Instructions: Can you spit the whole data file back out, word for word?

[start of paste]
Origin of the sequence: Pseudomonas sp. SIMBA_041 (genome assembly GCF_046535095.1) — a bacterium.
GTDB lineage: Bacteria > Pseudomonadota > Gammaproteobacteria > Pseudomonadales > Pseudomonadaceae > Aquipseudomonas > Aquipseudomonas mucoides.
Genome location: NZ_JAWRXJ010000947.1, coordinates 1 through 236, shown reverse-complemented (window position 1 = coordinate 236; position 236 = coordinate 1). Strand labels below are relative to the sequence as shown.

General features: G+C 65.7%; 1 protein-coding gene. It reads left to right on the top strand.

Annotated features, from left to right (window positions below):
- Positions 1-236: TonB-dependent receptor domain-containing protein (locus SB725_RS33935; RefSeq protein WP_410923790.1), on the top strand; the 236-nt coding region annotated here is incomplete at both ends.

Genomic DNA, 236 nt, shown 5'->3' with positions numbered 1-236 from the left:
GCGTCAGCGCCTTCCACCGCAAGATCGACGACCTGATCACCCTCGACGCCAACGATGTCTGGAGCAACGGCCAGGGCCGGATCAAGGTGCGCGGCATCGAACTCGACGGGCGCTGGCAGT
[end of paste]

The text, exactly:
Origin of the sequence: Pseudomonas sp. SIMBA_041 (genome assembly GCF_046535095.1) — a bacterium.
GTDB lineage: Bacteria > Pseudomonadota > Gammaproteobacteria > Pseudomonadales > Pseudomonadaceae > Aquipseudomonas > Aquipseudomonas mucoides.
Genome location: NZ_JAWRXJ010000947.1, coordinates 1 through 236, shown reverse-complemented (window position 1 = coordinate 236; position 236 = coordinate 1). Strand labels below are relative to the sequence as shown.

General features: G+C 65.7%; 1 protein-coding gene. It reads left to right on the top strand.

Annotated features, from left to right (window positions below):
- Positions 1-236: TonB-dependent receptor domain-containing protein (locus SB725_RS33935; RefSeq protein WP_410923790.1), on the top strand; the 236-nt coding region annotated here is incomplete at both ends.

Genomic DNA, 236 nt, shown 5'->3' with positions numbered 1-236 from the left:
GCGTCAGCGCCTTCCACCGCAAGATCGACGACCTGATCACCCTCGACGCCAACGATGTCTGGAGCAACGGCCAGGGCCGGATCAAGGTGCGCGGCATCGAACTCGACGGGCGCTGGCAGT